Jean Valentine and the Courtroom

Jean Valentine's insight into how Trial Team did at their State Competition

Jean+Valentine+presents+evidence+to+the+court+in+state+competition+for+the+trial+portion+of+Constitution+Project.

Kevin Lowery

Jean Valentine presents evidence to the court in state competition for the trial portion of Constitution Project.

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Constitution Project’s overwhelming win at the regional competition was exciting, to say the least. Though, this meant that the team also had to compete at State Competition with the opponents that were evenly matched as they were, especially in regards to the most public and nervous-inducing event of them all: Trial Advocacy.

“I mean we were excited but nervous because its State Competition, you know,” said Jean Valentine, the only junior on the team, about how the trial team handled the situation.

In Trial Advocacy, the team gets to be involved with a mock case in which they get to be prosecution (putting a criminal on trial and trying to get a guilty verdict) or defense (trying to defend someone accused of a crime against prosecution) of an accused suspect of a crime. Our team at State Competition was prosecution in the matter of a man accused of attempted murder by car bomb. What the team uses to prove the case, is solid evidence meant to show a certain fact that helps the verdict.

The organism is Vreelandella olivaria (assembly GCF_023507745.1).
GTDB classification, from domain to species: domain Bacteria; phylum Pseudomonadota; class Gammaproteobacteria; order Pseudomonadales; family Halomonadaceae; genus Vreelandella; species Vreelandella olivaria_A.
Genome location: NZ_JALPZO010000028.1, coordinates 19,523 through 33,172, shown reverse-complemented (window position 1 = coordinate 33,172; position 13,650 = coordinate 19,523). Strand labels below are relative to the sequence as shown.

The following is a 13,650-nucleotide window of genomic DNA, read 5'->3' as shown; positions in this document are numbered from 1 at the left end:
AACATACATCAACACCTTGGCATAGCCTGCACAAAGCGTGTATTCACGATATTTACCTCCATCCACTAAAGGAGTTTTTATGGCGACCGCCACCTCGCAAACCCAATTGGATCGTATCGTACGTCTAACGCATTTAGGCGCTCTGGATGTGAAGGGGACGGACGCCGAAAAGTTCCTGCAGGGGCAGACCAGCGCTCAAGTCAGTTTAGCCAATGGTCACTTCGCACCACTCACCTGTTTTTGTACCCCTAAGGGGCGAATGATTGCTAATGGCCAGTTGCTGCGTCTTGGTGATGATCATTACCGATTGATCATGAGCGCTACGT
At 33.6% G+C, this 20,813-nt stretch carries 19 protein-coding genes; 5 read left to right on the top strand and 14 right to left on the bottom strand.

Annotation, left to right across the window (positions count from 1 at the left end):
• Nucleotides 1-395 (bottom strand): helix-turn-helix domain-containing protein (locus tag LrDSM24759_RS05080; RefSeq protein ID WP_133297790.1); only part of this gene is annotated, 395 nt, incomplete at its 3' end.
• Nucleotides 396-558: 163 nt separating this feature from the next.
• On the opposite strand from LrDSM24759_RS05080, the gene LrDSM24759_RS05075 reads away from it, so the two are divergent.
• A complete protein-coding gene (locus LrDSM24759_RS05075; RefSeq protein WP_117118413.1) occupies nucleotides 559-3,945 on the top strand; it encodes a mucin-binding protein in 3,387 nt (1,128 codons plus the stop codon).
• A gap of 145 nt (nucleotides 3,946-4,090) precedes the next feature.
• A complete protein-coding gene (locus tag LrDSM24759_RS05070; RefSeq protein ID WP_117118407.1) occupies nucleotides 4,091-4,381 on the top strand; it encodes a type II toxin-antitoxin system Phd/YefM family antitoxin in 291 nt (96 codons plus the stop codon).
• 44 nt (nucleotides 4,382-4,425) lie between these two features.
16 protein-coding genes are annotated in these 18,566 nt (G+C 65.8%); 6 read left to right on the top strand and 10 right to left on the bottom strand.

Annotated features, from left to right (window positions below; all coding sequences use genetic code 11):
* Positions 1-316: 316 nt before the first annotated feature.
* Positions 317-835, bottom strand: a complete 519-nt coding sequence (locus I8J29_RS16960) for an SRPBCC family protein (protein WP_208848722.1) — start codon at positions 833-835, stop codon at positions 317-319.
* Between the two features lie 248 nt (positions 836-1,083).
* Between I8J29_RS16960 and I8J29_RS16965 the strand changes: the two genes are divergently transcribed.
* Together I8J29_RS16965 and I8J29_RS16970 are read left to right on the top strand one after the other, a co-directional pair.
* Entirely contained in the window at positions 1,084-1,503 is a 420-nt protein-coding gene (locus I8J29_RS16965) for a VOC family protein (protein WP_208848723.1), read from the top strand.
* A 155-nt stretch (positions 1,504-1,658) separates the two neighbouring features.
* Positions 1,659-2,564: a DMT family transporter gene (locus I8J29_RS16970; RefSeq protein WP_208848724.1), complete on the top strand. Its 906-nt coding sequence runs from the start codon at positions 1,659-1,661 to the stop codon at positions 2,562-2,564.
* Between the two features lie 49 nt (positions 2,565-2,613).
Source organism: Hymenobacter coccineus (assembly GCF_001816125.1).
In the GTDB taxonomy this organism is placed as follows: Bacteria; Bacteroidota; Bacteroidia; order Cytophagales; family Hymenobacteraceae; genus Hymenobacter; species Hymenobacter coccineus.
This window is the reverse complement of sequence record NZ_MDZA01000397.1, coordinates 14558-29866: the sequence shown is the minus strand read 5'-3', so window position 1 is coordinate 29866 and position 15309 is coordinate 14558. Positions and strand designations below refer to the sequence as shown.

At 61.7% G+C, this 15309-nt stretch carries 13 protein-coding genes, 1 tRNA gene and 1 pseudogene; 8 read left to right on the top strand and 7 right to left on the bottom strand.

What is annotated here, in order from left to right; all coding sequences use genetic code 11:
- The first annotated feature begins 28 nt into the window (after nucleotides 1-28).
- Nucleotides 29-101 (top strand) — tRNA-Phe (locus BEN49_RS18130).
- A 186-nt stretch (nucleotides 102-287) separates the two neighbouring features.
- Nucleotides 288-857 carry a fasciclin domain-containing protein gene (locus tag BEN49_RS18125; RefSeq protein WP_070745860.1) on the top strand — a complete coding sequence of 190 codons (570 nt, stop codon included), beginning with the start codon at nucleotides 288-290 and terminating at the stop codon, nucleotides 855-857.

“I introduced evidence (example: pictures, cracked window, DNA samples, and other things left at the crime scene) that would help our case and show our side of the story. It’s extremely important because if we don’t have evidence, we don’t have a case. So we also needed to create an evidence list, put it through a specific witness who had a connection to it (laying a foundation), and label it as ‘State’s Exhibit ___’ when we introduced it,” Valentine said.

Constitution Project is an amazing opportunity to coordinate with actual professionals in law enforcement. Trial Team specifically had the unique chance to get advice about what happens in the courtroom from a real lawyer team. The team also could experience being in a real courtroom, as well as an authentic judge from our county.

“I don’t think I will do it as a profession when I get older, but it let me try it out. It’s like a free trial of sorts.” Valentine said.

The team overall got 2nd place in the state of Missouri and received an award for the CSI investigation team portion of the competition.